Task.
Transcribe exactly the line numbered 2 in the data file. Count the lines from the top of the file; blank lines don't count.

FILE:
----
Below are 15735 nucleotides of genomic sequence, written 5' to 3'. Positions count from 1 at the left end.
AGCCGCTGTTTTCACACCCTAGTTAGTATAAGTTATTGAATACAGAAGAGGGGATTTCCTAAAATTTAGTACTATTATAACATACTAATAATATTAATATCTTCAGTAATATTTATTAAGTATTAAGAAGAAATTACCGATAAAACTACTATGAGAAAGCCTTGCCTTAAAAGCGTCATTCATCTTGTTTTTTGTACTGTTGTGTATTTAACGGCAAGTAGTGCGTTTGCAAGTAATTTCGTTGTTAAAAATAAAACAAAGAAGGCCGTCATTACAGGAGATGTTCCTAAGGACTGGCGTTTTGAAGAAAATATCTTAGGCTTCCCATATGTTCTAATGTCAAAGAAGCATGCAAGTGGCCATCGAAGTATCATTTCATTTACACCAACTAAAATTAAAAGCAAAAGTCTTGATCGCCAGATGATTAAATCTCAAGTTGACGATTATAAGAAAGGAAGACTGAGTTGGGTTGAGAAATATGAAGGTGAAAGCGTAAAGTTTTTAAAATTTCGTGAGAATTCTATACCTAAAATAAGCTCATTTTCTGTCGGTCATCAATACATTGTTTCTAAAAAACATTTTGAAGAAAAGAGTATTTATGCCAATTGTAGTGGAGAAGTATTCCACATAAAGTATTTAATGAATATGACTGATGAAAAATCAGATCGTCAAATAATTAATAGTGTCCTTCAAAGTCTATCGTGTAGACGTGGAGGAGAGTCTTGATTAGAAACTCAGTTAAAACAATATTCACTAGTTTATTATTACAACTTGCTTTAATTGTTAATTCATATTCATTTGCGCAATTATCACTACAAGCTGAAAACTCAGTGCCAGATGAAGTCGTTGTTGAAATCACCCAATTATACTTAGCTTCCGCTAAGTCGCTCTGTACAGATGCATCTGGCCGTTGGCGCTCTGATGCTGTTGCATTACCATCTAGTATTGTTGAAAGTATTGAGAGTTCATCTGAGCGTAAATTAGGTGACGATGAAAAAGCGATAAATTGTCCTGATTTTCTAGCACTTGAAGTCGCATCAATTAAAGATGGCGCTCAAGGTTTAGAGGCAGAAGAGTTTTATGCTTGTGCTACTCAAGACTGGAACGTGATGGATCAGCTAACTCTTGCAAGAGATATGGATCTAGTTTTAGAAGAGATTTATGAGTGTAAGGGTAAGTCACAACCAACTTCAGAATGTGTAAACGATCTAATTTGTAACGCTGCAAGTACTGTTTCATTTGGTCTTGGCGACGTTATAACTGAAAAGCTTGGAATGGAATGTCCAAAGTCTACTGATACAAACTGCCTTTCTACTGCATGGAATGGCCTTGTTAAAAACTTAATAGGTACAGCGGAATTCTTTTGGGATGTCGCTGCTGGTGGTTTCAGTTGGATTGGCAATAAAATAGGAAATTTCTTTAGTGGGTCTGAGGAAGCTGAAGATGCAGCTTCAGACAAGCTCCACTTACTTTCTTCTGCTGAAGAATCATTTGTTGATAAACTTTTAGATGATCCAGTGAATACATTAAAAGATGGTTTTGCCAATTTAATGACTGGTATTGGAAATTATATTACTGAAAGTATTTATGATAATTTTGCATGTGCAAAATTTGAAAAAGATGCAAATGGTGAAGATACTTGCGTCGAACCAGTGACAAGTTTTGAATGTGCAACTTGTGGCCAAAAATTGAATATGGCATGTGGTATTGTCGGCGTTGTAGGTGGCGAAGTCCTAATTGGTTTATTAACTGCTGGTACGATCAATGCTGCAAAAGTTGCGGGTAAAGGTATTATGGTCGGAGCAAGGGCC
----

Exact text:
AGCCGCTGTTTTCACACCCTAGTTAGTATAAGTTATTGAATACAGAAGAGGGGATTTCCTAAAATTTAGTACTATTATAACATACTAATAATATTAATATCTTCAGTAATATTTATTAAGTATTAAGAAGAAATTACCGATAAAACTACTATGAGAAAGCCTTGCCTTAAAAGCGTCATTCATCTTGTTTTTTGTACTGTTGTGTATTTAACGGCAAGTAGTGCGTTTGCAAGTAATTTCGTTGTTAAAAATAAAACAAAGAAGGCCGTCATTACAGGAGATGTTCCTAAGGACTGGCGTTTTGAAGAAAATATCTTAGGCTTCCCATATGTTCTAATGTCAAAGAAGCATGCAAGTGGCCATCGAAGTATCATTTCATTTACACCAACTAAAATTAAAAGCAAAAGTCTTGATCGCCAGATGATTAAATCTCAAGTTGACGATTATAAGAAAGGAAGACTGAGTTGGGTTGAGAAATATGAAGGTGAAAGCGTAAAGTTTTTAAAATTTCGTGAGAATTCTATACCTAAAATAAGCTCATTTTCTGTCGGTCATCAATACATTGTTTCTAAAAAACATTTTGAAGAAAAGAGTATTTATGCCAATTGTAGTGGAGAAGTATTCCACATAAAGTATTTAATGAATATGACTGATGAAAAATCAGATCGTCAAATAATTAATAGTGTCCTTCAAAGTCTATCGTGTAGACGTGGAGGAGAGTCTTGATTAGAAACTCAGTTAAAACAATATTCACTAGTTTATTATTACAACTTGCTTTAATTGTTAATTCATATTCATTTGCGCAATTATCACTACAAGCTGAAAACTCAGTGCCAGATGAAGTCGTTGTTGAAATCACCCAATTATACTTAGCTTCCGCTAAGTCGCTCTGTACAGATGCATCTGGCCGTTGGCGCTCTGATGCTGTTGCATTACCATCTAGTATTGTTGAAAGTATTGAGAGTTCATCTGAGCGTAAATTAGGTGACGATGAAAAAGCGATAAATTGTCCTGATTTTCTAGCACTTGAAGTCGCATCAATTAAAGATGGCGCTCAAGGTTTAGAGGCAGAAGAGTTTTATGCTTGTGCTACTCAAGACTGGAACGTGATGGATCAGCTAACTCTTGCAAGAGATATGGATCTAGTTTTAGAAGAGATTTATGAGTGTAAGGGTAAGTCACAACCAACTTCAGAATGTGTAAACGATCTAATTTGTAACGCTGCAAGTACTGTTTCATTTGGTCTTGGCGACGTTATAACTGAAAAGCTTGGAATGGAATGTCCAAAGTCTACTGATACAAACTGCCTTTCTACTGCATGGAATGGCCTTGTTAAAAACTTAATAGGTACAGCGGAATTCTTTTGGGATGTCGCTGCTGGTGGTTTCAGTTGGATTGGCAATAAAATAGGAAATTTCTTTAGTGGGTCTGAGGAAGCTGAAGATGCAGCTTCAGACAAGCTCCACTTACTTTCTTCTGCTGAAGAATCATTTGTTGATAAACTTTTAGATGATCCAGTGAATACATTAAAAGATGGTTTTGCCAATTTAATGACTGGTATTGGAAATTATATTACTGAAAGTATTTATGATAATTTTGCATGTGCAAAATTTGAAAAAGATGCAAATGGTGAAGATACTTGCGTCGAACCAGTGACAAGTTTTGAATGTGCAACTTGTGGCCAAAAATTGAATATGGCATGTGGTATTGTCGGCGTTGTAGGTGGCGAAGTCCTAATTGGTTTATTAACTGCTGGTACGATCAATGCTGCAAAAGTTGCGGGTAAAGGTATTATGGTCGGAGCAAGGGCC